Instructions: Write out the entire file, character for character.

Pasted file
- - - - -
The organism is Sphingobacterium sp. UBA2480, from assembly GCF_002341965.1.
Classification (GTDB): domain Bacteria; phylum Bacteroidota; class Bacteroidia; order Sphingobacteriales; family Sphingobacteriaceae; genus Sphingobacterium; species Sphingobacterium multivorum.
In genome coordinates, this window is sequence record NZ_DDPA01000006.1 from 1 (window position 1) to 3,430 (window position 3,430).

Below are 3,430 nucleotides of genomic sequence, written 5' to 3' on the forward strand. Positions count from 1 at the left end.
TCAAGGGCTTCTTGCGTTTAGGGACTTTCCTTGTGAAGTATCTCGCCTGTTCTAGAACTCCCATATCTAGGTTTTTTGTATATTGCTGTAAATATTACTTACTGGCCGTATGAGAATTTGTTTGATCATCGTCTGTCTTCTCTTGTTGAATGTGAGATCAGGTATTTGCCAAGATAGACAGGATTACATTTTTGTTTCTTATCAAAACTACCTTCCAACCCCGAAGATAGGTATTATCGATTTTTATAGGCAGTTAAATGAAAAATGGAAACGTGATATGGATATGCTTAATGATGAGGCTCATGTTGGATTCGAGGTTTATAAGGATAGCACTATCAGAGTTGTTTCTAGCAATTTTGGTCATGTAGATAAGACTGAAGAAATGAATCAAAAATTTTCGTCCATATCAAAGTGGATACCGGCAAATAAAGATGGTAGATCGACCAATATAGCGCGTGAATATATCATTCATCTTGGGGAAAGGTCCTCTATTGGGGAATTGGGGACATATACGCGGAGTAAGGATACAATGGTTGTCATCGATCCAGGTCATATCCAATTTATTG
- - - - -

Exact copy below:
The organism is Sphingobacterium sp. UBA2480, from assembly GCF_002341965.1.
Classification (GTDB): domain Bacteria; phylum Bacteroidota; class Bacteroidia; order Sphingobacteriales; family Sphingobacteriaceae; genus Sphingobacterium; species Sphingobacterium multivorum.
In genome coordinates, this window is sequence record NZ_DDPA01000006.1 from 1 (window position 1) to 3,430 (window position 3,430).

Below are 3,430 nucleotides of genomic sequence, written 5' to 3' on the forward strand. Positions count from 1 at the left end.
TCAAGGGCTTCTTGCGTTTAGGGACTTTCCTTGTGAAGTATCTCGCCTGTTCTAGAACTCCCATATCTAGGTTTTTTGTATATTGCTGTAAATATTACTTACTGGCCGTATGAGAATTTGTTTGATCATCGTCTGTCTTCTCTTGTTGAATGTGAGATCAGGTATTTGCCAAGATAGACAGGATTACATTTTTGTTTCTTATCAAAACTACCTTCCAACCCCGAAGATAGGTATTATCGATTTTTATAGGCAGTTAAATGAAAAATGGAAACGTGATATGGATATGCTTAATGATGAGGCTCATGTTGGATTCGAGGTTTATAAGGATAGCACTATCAGAGTTGTTTCTAGCAATTTTGGTCATGTAGATAAGACTGAAGAAATGAATCAAAAATTTTCGTCCATATCAAAGTGGATACCGGCAAATAAAGATGGTAGATCGACCAATATAGCGCGTGAATATATCATTCATCTTGGGGAAAGGTCCTCTATTGGGGAATTGGGGACATATACGCGGAGTAAGGATACAATGGTTGTCATCGATCCAGGTCATATCCAATTTATTG